Over the past few years, many startling scientific discoveries have changed the way that we look at – and care for – our own bodies. It seems like the more that we learn, the more we realize that we have no idea what is going on under our skin.
For example, fat has always been seen as the enemy. We work out and diet in hopes of destroying those amorphous, stubborn deposits that viciously cling to our bodies. As it turns out, though, that’s just one type of fat. The stuff that we war against that slows us down and does absolutely nothing – metabolically speaking – is called white fat. Surprisingly, there’s also something called brown fat which turns out to be pretty useful.
Brown fat is metabolically active, meaning that it burns calories. Specifically, brown fat acts like a furnace that absorbs sugar from the blood stream and burns it in order to maintain a proper core temperature. Unfortunately, human adults have very little in the way of brown fat – a pretty frustrating discovery, really.
Fueled by the sheer excitement of finding a type of fat that can effectively help you lose weight, though, the search has been on in full earnest for a way to increase our deposits of brown fat. One of the most promising studies comes to us from the National Institutes of Health by means of the June issue of Diabetes.
Considering brown fat’s link to body temperature, the study had a fairly logical design: The researchers found 5 healthy young men who were willing to sleep in a lab for 4 months. During that time, their diet would be controlled – as would the temperature of their bedrooms.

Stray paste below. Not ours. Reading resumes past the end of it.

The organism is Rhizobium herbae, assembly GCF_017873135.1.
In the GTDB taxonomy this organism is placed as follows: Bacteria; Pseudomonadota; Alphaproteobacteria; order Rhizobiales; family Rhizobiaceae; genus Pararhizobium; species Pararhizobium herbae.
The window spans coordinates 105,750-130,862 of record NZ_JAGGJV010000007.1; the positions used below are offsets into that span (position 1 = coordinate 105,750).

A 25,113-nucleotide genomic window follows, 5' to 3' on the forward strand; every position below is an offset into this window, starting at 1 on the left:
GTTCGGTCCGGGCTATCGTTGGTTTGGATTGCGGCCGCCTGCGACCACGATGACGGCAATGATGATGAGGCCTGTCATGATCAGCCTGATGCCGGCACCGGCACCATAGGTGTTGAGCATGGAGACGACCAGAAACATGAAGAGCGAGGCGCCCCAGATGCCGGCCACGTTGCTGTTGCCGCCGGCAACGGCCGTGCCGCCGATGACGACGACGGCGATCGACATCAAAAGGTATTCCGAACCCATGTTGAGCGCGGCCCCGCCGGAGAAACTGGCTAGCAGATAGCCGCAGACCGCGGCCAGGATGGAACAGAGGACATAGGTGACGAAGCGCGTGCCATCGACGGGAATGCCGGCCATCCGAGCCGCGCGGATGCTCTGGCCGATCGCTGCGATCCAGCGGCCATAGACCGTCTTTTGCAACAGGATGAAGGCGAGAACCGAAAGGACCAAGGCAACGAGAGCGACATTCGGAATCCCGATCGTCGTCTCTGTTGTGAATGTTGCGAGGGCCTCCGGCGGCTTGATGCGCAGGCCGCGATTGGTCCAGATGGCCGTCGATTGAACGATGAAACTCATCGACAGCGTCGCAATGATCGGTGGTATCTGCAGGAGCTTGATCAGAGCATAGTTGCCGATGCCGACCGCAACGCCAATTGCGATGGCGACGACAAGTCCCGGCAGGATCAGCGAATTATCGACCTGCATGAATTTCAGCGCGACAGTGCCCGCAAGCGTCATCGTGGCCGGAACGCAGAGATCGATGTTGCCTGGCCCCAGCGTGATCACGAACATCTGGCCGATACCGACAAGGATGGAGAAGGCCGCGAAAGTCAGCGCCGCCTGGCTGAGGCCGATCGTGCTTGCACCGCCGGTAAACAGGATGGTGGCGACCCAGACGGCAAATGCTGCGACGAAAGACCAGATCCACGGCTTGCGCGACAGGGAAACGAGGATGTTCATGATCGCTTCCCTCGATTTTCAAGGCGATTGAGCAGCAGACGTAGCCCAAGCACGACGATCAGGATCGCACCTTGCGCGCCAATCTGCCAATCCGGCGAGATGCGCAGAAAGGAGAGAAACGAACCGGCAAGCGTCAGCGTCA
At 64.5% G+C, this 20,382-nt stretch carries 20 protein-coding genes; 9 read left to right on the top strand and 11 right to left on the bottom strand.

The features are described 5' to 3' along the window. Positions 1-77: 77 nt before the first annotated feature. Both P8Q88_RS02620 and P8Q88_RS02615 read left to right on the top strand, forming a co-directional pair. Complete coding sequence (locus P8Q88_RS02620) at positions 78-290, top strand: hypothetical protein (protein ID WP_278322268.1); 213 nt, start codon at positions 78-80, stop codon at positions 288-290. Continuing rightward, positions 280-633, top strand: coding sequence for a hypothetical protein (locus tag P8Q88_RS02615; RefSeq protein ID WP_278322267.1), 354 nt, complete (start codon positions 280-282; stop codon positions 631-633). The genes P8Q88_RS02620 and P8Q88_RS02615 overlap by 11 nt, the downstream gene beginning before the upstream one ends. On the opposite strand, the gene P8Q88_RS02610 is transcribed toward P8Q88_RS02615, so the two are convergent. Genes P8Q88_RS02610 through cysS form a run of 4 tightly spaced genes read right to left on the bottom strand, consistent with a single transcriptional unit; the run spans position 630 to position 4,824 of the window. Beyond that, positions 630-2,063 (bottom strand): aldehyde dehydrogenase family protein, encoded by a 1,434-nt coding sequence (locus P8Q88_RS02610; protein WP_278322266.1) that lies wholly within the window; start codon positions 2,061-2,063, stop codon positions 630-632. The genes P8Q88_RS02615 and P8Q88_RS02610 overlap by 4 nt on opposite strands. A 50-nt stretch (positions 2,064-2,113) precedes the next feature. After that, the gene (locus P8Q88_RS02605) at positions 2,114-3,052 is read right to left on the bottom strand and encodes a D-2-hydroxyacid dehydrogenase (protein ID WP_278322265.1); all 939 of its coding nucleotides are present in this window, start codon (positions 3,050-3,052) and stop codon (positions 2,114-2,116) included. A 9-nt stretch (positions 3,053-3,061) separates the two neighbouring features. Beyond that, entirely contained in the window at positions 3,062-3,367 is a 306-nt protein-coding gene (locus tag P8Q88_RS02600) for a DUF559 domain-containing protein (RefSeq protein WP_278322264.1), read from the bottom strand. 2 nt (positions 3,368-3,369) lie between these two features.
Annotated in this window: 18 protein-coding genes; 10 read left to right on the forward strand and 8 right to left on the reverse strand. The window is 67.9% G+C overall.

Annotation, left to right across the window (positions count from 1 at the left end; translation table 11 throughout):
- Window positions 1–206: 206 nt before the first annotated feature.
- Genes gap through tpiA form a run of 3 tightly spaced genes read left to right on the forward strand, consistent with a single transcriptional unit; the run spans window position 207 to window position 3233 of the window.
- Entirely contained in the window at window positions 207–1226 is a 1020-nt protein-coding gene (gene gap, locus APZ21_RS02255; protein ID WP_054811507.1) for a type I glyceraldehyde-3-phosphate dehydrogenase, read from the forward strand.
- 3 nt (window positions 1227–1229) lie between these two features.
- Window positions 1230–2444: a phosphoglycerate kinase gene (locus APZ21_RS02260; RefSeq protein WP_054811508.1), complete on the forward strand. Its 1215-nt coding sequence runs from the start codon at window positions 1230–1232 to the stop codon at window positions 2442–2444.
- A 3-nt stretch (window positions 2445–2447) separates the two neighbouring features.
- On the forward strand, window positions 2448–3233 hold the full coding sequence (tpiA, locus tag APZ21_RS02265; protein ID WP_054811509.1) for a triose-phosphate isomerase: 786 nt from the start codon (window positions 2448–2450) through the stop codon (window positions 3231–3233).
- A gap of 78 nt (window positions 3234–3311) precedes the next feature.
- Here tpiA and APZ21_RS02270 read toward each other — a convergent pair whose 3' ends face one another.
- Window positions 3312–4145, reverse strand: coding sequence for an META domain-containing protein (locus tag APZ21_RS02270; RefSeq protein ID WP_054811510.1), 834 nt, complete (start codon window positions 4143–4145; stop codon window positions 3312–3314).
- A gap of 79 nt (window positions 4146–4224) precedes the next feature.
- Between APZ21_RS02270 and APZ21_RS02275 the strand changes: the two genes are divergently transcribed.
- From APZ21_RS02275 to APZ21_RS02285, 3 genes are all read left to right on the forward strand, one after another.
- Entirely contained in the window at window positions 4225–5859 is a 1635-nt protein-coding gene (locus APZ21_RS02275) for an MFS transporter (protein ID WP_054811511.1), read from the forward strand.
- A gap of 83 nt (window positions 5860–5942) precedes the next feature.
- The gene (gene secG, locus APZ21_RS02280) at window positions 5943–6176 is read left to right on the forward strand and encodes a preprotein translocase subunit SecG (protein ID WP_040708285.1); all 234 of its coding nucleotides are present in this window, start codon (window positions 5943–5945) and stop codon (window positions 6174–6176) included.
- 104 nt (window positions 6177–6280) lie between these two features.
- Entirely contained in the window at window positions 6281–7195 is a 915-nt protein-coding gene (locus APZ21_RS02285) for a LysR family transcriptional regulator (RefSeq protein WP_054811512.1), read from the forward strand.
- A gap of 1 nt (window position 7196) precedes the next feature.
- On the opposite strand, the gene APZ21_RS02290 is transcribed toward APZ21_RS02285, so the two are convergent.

For the first month, the bedrooms were kept at 75 degrees Fahrenheit. This did nothing, which was the expected result. In the second month, however, the room temperature was dropped to 66 degrees. This is when things got exciting; Brown fat activity ramped up.
Most notably, the volume of brown fat in the subjects nearly doubled. Their insulin sensitivity also increased. While the subjects did burn a few more calories during the day, it just wasn’t enough to result in weight loss over the course of the four weeks.
Perhaps most interestingly, the subjects metabolisms and insulin responses returned to normal after the temperature in the room was cranked back up – first to 75 degrees, then to 81.
What It Means And Doesn’t Mean
First of all, this study suggests something incredible: That you can increase your levels of brown fat. Since we are just beginning to understand how this magical stuff works, this is a very important fact to know.
Of course, this study also shows us that these changes can be done and undone fairly quickly – over the course of just a month.
Now for the bad news, though. These findings do not mean that sleeping in a cold room is a magic bullet for weight loss. This is simply a preliminary study that used a very small sample size – only five men – and needs to be repeated on a larger scale with other groups before we can really put our confidence in it.
Remember, too, that the increases in caloric expenditure were not enough to cause noticeable weight loss over a month’s time, which means that they weren’t very large at all. The primary benefits from the increases in brown fat were related to insulin responses and blood sugar levels, not immediate weight loss. While regulating your insulin and glucose levels can be a big help in controlling your weight, many other factors are involved.
With all those cold, hard disclaimers out of the way it remains true that this study shows some real promise. Sleeping in a chilly room might be just what you need to keep your insulin response in check.